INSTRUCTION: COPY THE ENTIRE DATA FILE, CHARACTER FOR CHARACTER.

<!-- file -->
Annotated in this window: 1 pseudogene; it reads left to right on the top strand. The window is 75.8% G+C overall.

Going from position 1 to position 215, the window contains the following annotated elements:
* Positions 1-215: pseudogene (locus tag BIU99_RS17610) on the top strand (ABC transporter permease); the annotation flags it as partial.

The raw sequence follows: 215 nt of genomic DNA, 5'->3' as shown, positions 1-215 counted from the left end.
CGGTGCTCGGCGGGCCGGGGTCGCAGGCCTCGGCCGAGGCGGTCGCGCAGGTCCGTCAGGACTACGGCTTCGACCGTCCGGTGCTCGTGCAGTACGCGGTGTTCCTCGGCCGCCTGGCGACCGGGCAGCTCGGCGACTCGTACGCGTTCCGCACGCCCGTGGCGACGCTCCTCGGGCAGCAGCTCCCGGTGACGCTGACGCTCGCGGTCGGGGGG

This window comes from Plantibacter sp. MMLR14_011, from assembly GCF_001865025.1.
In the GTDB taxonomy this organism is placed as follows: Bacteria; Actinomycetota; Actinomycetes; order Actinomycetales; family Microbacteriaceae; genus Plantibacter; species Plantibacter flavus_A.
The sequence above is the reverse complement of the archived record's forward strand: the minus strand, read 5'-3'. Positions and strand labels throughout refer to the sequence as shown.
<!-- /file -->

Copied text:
Annotated in this window: 1 pseudogene; it reads left to right on the top strand. The window is 75.8% G+C overall.

Going from position 1 to position 215, the window contains the following annotated elements:
* Positions 1-215: pseudogene (locus tag BIU99_RS17610) on the top strand (ABC transporter permease); the annotation flags it as partial.

The raw sequence follows: 215 nt of genomic DNA, 5'->3' as shown, positions 1-215 counted from the left end.
CGGTGCTCGGCGGGCCGGGGTCGCAGGCCTCGGCCGAGGCGGTCGCGCAGGTCCGTCAGGACTACGGCTTCGACCGTCCGGTGCTCGTGCAGTACGCGGTGTTCCTCGGCCGCCTGGCGACCGGGCAGCTCGGCGACTCGTACGCGTTCCGCACGCCCGTGGCGACGCTCCTCGGGCAGCAGCTCCCGGTGACGCTGACGCTCGCGGTCGGGGGG

This window comes from Plantibacter sp. MMLR14_011, from assembly GCF_001865025.1.
In the GTDB taxonomy this organism is placed as follows: Bacteria; Actinomycetota; Actinomycetes; order Actinomycetales; family Microbacteriaceae; genus Plantibacter; species Plantibacter flavus_A.
The sequence above is the reverse complement of the archived record's forward strand: the minus strand, read 5'-3'. Positions and strand labels throughout refer to the sequence as shown.